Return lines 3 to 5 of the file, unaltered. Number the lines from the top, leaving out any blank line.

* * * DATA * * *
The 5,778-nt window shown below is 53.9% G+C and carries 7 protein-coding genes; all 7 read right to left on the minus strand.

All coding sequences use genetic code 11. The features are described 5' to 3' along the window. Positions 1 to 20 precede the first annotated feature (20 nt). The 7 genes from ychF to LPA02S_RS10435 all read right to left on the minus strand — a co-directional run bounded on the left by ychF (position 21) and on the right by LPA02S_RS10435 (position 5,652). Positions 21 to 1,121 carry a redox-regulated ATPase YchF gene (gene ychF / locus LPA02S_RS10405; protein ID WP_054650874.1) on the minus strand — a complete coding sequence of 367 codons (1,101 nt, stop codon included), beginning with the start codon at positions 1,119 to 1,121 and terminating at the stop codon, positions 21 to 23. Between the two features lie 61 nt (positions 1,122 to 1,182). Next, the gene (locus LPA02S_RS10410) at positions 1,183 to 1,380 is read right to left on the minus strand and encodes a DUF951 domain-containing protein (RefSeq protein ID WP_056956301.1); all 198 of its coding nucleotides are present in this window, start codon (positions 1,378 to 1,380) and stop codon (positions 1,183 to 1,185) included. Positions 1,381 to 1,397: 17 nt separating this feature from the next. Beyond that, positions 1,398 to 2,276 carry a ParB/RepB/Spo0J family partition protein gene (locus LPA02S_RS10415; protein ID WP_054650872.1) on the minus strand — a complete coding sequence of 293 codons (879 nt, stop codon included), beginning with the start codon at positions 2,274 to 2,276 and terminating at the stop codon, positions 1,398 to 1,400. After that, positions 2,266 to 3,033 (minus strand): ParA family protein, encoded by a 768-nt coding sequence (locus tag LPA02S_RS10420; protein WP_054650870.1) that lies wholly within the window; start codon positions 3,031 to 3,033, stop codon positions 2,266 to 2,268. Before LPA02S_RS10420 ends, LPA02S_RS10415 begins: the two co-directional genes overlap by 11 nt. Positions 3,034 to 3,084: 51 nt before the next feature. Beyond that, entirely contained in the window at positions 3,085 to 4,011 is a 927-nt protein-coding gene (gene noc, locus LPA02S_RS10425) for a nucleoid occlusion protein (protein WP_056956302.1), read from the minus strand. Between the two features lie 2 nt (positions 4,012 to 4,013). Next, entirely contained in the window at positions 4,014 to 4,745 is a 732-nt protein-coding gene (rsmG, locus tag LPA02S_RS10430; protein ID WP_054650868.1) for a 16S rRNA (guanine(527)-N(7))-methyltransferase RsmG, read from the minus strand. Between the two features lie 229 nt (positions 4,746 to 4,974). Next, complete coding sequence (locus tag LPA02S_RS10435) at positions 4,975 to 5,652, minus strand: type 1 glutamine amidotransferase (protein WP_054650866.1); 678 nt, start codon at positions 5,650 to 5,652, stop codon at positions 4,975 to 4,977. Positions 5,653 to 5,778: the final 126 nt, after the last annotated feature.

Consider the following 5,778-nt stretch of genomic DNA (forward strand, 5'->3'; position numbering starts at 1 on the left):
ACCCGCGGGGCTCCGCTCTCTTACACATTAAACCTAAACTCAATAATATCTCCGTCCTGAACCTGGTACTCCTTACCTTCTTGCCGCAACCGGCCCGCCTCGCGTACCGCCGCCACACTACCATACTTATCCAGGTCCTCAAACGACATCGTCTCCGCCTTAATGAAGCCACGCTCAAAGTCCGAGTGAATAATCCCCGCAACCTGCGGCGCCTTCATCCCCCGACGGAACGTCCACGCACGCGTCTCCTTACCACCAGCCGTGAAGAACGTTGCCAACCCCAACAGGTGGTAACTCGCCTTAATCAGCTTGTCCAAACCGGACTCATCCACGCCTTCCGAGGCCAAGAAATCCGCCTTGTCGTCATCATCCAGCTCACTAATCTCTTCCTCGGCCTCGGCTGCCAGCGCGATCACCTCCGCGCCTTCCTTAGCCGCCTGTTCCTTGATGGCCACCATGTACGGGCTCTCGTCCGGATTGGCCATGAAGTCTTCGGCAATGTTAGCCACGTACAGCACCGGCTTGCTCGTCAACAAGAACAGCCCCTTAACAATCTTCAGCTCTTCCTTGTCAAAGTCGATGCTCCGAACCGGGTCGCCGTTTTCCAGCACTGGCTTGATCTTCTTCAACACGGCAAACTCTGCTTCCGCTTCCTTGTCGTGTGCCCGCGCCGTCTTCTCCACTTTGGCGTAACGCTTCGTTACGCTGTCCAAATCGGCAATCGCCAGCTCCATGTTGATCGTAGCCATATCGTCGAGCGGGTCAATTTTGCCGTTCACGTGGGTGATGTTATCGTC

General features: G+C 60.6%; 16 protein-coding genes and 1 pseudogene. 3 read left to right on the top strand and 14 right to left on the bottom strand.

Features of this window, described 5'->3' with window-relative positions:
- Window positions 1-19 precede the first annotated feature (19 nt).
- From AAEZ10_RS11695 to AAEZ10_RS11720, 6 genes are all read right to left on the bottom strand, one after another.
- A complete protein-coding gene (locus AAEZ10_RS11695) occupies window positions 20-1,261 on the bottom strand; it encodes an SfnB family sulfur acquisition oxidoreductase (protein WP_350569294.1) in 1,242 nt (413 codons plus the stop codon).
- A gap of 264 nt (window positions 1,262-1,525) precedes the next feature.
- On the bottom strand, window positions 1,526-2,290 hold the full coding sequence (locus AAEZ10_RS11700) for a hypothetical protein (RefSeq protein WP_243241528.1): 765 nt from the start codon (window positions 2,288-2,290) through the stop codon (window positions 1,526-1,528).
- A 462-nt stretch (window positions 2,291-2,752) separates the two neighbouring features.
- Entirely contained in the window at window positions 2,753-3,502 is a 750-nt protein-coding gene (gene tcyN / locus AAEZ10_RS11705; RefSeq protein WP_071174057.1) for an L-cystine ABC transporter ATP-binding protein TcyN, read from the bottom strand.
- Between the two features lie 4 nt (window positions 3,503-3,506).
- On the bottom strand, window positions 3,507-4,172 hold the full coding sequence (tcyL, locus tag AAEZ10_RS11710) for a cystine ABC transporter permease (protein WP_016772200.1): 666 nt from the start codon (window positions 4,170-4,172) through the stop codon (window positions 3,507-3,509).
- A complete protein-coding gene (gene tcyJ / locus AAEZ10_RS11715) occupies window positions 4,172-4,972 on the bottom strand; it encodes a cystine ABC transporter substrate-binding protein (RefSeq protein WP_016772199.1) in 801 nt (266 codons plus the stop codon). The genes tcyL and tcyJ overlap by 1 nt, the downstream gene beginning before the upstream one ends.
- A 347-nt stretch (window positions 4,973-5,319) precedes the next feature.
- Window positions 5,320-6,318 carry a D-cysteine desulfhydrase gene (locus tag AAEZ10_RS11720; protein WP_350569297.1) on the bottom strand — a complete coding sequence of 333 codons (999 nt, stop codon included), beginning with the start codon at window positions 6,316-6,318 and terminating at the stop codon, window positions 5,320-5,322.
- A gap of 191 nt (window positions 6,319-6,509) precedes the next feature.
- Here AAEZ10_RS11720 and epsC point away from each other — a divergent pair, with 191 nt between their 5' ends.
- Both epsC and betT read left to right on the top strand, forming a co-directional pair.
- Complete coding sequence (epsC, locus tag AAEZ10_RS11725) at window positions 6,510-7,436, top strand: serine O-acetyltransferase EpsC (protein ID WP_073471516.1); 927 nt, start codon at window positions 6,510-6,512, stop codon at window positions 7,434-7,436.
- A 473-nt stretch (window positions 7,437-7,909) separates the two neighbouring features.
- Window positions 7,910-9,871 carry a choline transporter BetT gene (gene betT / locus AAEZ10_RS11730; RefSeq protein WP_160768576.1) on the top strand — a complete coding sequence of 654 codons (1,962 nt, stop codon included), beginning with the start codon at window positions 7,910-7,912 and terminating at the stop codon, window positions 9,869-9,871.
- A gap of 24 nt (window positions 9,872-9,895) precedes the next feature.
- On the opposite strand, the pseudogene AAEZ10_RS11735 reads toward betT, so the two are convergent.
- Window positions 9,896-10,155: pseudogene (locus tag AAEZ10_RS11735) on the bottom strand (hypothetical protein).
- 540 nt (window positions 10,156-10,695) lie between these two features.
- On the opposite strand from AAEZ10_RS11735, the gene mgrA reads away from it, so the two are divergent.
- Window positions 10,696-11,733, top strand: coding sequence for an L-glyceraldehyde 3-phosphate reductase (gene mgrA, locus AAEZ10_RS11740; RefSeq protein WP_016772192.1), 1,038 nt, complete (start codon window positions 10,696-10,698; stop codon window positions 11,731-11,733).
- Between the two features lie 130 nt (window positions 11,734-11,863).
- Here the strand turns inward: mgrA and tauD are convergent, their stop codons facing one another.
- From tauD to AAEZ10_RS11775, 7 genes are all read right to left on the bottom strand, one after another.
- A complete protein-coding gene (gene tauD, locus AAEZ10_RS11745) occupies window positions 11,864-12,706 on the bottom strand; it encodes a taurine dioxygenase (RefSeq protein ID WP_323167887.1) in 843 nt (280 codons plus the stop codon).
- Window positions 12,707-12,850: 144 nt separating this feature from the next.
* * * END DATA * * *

Consider the following 5,778-nt stretch of genomic DNA (forward strand, 5'->3'; position numbering starts at 1 on the left):
ACCCGCGGGGCTCCGCTCTCTTACACATTAAACCTAAACTCAATAATATCTCCGTCCTGAACCTGGTACTCCTTACCTTCTTGCCGCAACCGGCCCGCCTCGCGTACCGCCGCCACACTACCATACTTATCCAGGTCCTCAAACGACATCGTCTCCGCCTTAATGAAGCCACGCTCAAAGTCCGAGTGAATAATCCCCGCAACCTGCGGCGCCTTCATCCCCCGACGGAACGTCCACGCACGCGTCTCCTTACCACCAGCCGTGAAGAACGTTGCCAACCCCAACAGGTGGTAACTCGCCTTAATCAGCTTGTCCAAACCGGACTCATCCACGCCTTCCGAGGCCAAGAAATCCGCCTTGTCGTCATCATCCAGCTCACTAATCTCTTCCTCGGCCTCGGCTGCCAGCGCGATCACCTCCGCGCCTTCCTTAGCCGCCTGTTCCTTGATGGCCACCATGTACGGGCTCTCGTCCGGATTGGCCATGAAGTCTTCGGCAATGTTAGCCACGTACAGCACCGGCTTGCTCGTCAACAAGAACAGCCCCTTAACAATCTTCAGCTCTTCCTTGTCAAAGTCGATGCTCCGAACCGGGTCGCCGTTTTCCAGCACTGGCTTGATCTTCTTCAACACGGCAAACTCTGCTTCCGCTTCCTTGTCGTGTGCCCGCGCCGTCTTCTCCACTTTGGCGTAACGCTTCGTTACGCTGTCCAAATCGGCAATCGCCAGCTCCATGTTGATCGTAGCCATATCGTCGAGCGGGTCAATTTTGCCGTTCACGTGGGTGATGTTATCGTC

General features: G+C 60.6%; 16 protein-coding genes and 1 pseudogene. 3 read left to right on the top strand and 14 right to left on the bottom strand.